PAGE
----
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East Sussex next to consider radical rehaul of council structure
5:10am Wednesday 26th February 2014 in News
Leading East Sussex councillors are “open to” a radical overhaul of the local government system - but say any changes will not be imminent.
Politicians from across the political spectrum in East Sussex say they would be open to discussions over the possible disbanding of the current two-tier system of borough, district and county councils in favour for a more efficient unitary authority.
Councillors warned having one authority for the whole of the county would be “wrong” because it would not serve residents.
The discussion over a possible change to a simpler one council for all needs system has been reignited after neighbouring West Sussex County Council started a public debate on the issue.
Labour councillor Jeremy Birch said: “If a Hastings resident has a planning application then they would have to travel 30 miles to Lewes just to hear it.
“It would be too remote, to travel 30 miles away would be wrong, it would mean local government is removed from the community.
“I would be quite happy to have more powers delegated to district and borough councils and I would be prepared to enter into a discussion for a smaller unitary consisting of the east of East Sussex.”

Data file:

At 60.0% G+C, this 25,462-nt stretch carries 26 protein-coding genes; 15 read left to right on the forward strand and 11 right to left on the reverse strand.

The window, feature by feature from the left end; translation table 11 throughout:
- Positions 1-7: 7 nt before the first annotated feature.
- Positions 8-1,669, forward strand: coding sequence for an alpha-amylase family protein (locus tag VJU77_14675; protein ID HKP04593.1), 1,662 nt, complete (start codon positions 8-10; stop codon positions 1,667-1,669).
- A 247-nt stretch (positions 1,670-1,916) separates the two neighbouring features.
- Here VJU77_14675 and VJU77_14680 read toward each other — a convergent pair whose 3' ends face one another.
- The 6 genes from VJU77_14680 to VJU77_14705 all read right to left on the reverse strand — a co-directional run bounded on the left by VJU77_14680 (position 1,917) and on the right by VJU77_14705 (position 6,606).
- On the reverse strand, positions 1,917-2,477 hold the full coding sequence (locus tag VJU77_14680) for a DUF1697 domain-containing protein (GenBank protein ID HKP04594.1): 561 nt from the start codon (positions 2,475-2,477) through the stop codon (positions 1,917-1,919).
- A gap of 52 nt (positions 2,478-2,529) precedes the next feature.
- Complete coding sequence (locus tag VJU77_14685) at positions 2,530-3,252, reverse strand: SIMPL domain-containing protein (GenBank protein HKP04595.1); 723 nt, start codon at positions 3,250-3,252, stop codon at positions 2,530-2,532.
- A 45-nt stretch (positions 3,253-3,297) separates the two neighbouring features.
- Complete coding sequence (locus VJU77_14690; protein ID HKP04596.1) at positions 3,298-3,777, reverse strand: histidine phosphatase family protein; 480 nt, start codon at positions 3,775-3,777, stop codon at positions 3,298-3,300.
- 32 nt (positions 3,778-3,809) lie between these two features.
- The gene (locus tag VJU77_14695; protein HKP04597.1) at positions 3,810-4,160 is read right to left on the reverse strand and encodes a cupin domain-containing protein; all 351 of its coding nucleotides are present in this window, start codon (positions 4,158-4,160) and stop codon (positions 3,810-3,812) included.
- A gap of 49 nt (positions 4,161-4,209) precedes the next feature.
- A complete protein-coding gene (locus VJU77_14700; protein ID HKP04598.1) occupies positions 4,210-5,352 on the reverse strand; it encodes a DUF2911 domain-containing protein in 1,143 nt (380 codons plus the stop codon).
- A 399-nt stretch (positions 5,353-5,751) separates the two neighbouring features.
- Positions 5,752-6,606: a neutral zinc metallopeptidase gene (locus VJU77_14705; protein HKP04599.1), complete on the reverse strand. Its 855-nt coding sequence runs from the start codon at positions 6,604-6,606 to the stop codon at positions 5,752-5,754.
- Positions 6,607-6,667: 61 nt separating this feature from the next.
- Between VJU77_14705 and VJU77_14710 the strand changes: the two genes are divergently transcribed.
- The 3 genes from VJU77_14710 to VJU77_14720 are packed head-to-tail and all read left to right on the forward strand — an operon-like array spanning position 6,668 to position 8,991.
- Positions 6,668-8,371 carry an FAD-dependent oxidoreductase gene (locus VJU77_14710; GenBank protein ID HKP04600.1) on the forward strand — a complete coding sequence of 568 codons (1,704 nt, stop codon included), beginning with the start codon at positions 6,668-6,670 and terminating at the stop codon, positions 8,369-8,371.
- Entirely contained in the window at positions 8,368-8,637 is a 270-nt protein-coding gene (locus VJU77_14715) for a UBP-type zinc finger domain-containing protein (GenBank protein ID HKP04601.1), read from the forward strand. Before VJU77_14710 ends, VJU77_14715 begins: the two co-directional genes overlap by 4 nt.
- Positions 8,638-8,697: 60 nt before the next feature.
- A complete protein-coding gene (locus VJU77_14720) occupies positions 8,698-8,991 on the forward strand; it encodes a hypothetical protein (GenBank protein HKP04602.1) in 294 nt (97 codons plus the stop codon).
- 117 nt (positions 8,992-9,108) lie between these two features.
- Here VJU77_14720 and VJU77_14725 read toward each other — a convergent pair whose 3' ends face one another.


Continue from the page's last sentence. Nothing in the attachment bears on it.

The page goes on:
East Sussex County Council Liberal Democrat group leader David Tutt said the argument for unitary authorities remained “strong” as residents are confused by which is responsible for service under the current system of two levels of local government.
Coun Tutt said: “I wouldn’t be in favour of one unitary for Sussex, I think it would need to be three unitaries to cover East Sussex.
“We ran a campaign for an Eastbourne unitary in the mid-1990s and said there was strong support for that.
“I think it’s a long way off, the issue has not got the attention of the current Government and not something they would consider in this parliament but I believe these issues are cyclical and we have to be ready for when the idea comes back into favour.”
East Sussex County Council leader Keith Glazier said: “Once the General Election is out the way, all bets are off but nothing will happen before May 2015.
“I have not been approached by district or borough councillors to accelerate that conversation and we meet regularly.
“In the longer term, with the level of savings we are having to make, we might have to have that conversation but that is not a discussion for the here and now.”